Medical Minute 10-12: Scleroderma - Hidden Nightmare

By: Ramin Khalili Email
By: Ramin Khalili Email

Shannon Abert is "open" with her doctor - more so than she'd ever be in public.

"What happened with me was ... my hands kept turning purple."

Seven years ago, she was diagnosed with scleroderma - which attacks the body's own organs.For Shannon, it's her skin; for others, it's the heart, lungs or kidneys, which can be fatal.

"My fingers were all stuck in this position," said Shannon Abert.

Her body sends excess collagen to her hands, slowing blood supply and causing ulcers. She was forced to retire from teaching when her fingers became too rigid.

"Since the immune system is attacking the body's own tissues - that tissue remains, the attack remains, and it becomes chronic," said Maureen Mayes, M.D., University of Texas Health Science Center in Houston, TX.

Doctor Maureen Mayes at the University of Texas Health Science Center in Houston wants answers. Just 300,000 people are affected nationwide, but 85% of cases are women. Mayes leads the only study to map the genes triggering scleroderma: She's found 25% so far. No one knows what causes the body to turn on itself.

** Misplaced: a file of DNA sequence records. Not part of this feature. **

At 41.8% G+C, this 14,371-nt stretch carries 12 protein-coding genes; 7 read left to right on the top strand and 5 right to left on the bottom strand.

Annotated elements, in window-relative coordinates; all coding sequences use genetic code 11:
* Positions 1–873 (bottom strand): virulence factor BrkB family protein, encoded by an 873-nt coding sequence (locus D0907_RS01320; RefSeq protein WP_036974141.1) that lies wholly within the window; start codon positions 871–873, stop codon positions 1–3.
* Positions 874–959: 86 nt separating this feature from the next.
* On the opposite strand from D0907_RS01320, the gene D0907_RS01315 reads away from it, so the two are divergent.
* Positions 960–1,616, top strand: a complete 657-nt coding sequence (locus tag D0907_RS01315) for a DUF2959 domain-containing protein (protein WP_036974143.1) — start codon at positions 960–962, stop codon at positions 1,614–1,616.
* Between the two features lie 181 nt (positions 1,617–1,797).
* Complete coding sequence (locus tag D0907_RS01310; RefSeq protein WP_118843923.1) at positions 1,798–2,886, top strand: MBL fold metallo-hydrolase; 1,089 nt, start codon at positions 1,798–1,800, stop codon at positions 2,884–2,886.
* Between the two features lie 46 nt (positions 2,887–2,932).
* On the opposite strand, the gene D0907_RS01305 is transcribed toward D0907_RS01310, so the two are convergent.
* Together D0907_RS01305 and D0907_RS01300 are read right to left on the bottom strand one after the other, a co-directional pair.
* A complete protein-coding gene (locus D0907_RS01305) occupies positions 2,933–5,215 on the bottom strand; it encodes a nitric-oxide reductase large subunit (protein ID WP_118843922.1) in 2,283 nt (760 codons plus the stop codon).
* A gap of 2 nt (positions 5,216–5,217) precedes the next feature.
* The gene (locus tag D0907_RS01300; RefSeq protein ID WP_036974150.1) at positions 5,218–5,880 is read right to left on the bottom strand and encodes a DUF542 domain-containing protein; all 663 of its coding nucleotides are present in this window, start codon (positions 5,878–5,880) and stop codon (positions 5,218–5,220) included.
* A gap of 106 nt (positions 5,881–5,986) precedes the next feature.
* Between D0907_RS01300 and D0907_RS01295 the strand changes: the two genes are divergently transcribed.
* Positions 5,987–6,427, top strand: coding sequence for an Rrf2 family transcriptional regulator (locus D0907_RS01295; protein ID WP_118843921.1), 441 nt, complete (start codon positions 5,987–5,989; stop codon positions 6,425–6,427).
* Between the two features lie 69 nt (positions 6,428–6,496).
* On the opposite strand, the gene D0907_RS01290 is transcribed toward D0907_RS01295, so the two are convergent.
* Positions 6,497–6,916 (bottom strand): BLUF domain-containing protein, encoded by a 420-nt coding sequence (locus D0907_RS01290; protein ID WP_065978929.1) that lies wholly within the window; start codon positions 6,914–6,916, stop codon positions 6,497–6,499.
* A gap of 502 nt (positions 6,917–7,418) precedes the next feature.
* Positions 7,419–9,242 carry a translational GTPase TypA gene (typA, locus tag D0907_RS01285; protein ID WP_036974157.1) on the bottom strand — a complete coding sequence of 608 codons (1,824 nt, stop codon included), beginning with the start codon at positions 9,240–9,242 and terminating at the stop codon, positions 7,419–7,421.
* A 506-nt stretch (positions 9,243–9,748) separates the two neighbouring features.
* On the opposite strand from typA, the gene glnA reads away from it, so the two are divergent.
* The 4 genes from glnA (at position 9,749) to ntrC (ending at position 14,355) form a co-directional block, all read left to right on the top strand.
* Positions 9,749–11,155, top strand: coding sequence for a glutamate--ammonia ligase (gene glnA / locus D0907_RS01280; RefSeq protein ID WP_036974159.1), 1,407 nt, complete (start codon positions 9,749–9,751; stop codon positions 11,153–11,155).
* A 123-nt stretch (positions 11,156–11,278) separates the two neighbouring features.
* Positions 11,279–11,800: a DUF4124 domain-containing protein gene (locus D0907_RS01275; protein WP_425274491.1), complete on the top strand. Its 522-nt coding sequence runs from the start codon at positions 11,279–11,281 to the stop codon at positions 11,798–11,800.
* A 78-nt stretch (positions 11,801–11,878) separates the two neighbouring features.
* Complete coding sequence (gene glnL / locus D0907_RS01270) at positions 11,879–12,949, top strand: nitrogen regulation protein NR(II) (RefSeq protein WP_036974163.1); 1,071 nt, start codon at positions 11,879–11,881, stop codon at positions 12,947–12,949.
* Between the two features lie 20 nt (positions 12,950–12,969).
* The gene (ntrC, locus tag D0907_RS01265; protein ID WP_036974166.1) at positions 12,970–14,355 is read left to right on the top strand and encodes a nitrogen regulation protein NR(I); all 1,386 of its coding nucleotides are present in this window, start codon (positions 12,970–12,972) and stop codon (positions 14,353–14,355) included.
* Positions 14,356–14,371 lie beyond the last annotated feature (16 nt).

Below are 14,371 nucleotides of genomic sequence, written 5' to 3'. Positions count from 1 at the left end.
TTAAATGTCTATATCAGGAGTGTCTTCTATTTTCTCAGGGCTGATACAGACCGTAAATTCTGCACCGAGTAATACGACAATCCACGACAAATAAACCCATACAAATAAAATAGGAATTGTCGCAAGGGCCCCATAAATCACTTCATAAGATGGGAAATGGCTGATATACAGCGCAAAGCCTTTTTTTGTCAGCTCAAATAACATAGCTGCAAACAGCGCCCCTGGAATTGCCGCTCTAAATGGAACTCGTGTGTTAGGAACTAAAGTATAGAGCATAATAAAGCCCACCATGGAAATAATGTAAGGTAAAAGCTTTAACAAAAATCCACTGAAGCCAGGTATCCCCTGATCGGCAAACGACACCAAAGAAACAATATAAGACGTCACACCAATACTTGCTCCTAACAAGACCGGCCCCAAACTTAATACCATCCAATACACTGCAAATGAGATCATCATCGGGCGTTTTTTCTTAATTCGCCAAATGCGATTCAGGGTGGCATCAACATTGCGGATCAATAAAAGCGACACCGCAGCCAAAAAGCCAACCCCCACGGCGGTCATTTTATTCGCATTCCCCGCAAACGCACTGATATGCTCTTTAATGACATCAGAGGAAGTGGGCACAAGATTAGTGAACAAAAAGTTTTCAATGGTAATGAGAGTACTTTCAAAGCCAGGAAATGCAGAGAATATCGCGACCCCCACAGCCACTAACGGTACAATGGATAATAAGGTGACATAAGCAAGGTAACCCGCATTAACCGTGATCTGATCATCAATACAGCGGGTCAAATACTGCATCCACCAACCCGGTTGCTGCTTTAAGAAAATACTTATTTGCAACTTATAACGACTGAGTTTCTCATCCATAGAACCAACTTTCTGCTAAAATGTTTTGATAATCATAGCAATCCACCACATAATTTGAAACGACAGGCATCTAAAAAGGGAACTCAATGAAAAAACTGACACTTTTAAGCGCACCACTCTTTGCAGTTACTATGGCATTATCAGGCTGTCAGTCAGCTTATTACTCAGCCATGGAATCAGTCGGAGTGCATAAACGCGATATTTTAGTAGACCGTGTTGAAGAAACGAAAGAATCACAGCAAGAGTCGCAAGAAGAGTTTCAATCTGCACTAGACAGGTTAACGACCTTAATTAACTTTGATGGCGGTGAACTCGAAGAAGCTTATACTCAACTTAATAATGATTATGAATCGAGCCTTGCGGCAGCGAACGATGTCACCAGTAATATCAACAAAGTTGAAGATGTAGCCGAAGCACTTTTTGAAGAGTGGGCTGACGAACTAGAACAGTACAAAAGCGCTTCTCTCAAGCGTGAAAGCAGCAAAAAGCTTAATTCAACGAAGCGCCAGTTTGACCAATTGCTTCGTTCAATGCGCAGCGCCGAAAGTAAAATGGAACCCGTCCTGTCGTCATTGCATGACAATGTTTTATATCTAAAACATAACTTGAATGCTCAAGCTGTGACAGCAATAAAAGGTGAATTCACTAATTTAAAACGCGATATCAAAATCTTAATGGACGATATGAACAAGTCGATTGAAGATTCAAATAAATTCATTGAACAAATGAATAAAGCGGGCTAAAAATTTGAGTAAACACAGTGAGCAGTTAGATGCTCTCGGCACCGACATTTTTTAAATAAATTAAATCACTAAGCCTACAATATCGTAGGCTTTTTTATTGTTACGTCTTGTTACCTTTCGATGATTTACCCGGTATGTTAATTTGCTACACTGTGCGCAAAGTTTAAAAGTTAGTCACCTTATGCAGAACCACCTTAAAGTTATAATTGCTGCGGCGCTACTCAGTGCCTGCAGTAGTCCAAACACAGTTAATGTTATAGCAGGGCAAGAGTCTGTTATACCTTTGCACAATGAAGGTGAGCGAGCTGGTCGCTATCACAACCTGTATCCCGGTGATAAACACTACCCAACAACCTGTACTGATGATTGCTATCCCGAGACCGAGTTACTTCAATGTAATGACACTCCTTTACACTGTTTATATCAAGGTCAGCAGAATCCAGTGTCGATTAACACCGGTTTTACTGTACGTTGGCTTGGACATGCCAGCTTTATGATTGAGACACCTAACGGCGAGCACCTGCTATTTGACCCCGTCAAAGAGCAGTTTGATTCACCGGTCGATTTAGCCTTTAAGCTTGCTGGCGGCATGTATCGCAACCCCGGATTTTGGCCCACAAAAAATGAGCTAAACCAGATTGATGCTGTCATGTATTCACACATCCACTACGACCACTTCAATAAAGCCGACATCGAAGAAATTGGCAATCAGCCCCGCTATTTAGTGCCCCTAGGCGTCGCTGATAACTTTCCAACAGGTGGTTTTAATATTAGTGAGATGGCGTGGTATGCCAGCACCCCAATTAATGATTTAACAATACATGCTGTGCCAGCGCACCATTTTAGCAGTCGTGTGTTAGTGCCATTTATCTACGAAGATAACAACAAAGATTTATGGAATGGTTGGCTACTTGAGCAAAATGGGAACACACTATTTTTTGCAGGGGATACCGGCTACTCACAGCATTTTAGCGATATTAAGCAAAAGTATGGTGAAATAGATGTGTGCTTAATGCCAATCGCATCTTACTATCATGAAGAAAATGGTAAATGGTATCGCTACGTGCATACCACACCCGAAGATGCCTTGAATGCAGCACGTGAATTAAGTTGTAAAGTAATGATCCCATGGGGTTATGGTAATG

"I would love to be able to know the cause, and see the cure," said Maureen Mayes, M.D.

"I never even heard of this disease until I got it," said Shannon Abert.

Medication helps Shannon now. But she'll never reclaim the past.

"Sometimes it hits me ... it's like 'wow, that's what I used to be - and I'm not anymore.'"

Maureen Mayes, MD, MPH Professor of Internal Medicine University of Texas - Houston Health Science Center Phone: (713) 500-6905 E-mail: Maureen.D.Mayes@uth.tmc.edu


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